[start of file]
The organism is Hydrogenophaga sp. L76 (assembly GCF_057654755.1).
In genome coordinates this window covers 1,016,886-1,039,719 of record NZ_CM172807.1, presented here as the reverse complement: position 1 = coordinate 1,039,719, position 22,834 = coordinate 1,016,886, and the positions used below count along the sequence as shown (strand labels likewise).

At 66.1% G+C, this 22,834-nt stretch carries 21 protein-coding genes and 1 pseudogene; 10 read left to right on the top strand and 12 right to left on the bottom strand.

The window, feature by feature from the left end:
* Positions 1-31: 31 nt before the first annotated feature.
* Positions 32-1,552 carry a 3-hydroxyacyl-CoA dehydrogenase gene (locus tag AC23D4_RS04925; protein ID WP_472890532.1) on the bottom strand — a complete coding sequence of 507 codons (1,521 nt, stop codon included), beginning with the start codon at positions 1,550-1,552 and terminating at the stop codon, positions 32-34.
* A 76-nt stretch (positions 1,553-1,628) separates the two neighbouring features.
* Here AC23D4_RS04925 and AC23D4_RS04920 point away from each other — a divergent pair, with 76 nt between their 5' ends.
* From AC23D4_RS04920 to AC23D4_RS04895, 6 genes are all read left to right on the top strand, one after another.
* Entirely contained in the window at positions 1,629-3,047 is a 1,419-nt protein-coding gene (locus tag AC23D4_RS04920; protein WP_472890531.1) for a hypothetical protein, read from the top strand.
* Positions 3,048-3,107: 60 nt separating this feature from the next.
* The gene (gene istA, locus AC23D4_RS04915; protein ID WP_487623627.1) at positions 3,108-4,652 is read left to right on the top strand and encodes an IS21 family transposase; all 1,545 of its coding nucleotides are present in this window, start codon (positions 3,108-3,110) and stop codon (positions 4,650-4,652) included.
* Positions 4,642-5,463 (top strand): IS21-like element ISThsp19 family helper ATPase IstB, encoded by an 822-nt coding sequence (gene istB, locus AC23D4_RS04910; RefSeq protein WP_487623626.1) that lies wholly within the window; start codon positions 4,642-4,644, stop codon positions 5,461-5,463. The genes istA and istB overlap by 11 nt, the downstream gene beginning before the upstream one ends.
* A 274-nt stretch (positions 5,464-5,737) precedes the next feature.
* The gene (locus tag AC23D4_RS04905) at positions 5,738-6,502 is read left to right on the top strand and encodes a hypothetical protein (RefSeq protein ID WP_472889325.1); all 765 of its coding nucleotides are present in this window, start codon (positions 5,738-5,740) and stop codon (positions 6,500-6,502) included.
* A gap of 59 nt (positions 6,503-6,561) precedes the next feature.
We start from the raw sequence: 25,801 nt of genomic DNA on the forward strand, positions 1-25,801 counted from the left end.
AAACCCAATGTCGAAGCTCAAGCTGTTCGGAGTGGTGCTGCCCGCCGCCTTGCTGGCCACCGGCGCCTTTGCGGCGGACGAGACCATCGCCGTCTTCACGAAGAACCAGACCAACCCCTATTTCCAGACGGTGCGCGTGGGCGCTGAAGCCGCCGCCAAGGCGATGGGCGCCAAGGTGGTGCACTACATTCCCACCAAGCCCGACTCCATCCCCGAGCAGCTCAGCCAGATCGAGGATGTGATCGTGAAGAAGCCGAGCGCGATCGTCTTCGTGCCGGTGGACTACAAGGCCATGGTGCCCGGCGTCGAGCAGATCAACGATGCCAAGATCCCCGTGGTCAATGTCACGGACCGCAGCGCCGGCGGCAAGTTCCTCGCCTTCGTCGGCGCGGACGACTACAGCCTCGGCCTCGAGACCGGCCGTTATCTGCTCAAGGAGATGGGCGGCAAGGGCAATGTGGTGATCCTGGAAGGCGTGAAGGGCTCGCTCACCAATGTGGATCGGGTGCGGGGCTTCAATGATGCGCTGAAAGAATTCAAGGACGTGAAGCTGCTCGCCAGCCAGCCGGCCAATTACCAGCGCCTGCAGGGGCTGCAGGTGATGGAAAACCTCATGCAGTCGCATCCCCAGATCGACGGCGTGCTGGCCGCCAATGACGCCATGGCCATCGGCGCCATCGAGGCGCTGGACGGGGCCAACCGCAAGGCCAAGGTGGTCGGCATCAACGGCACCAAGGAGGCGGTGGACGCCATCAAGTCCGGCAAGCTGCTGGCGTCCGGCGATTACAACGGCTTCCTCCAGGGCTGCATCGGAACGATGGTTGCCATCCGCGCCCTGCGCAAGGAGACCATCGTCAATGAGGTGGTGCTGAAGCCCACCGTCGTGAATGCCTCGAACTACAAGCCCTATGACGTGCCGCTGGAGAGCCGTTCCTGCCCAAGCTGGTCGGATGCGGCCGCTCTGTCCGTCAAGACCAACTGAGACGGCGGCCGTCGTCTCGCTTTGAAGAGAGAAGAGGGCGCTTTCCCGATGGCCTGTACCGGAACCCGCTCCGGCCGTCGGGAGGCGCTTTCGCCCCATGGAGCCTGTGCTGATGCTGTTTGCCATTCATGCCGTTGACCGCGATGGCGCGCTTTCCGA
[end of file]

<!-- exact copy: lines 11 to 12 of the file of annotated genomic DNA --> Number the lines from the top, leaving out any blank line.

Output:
* Positions 3,048-3,107: 60 nt separating this feature from the next.
* The gene (gene istA, locus AC23D4_RS04915; protein ID WP_487623627.1) at positions 3,108-4,652 is read left to right on the top strand and encodes an IS21 family transposase; all 1,545 of its coding nucleotides are present in this window, start codon (positions 3,108-3,110) and stop codon (positions 4,650-4,652) included.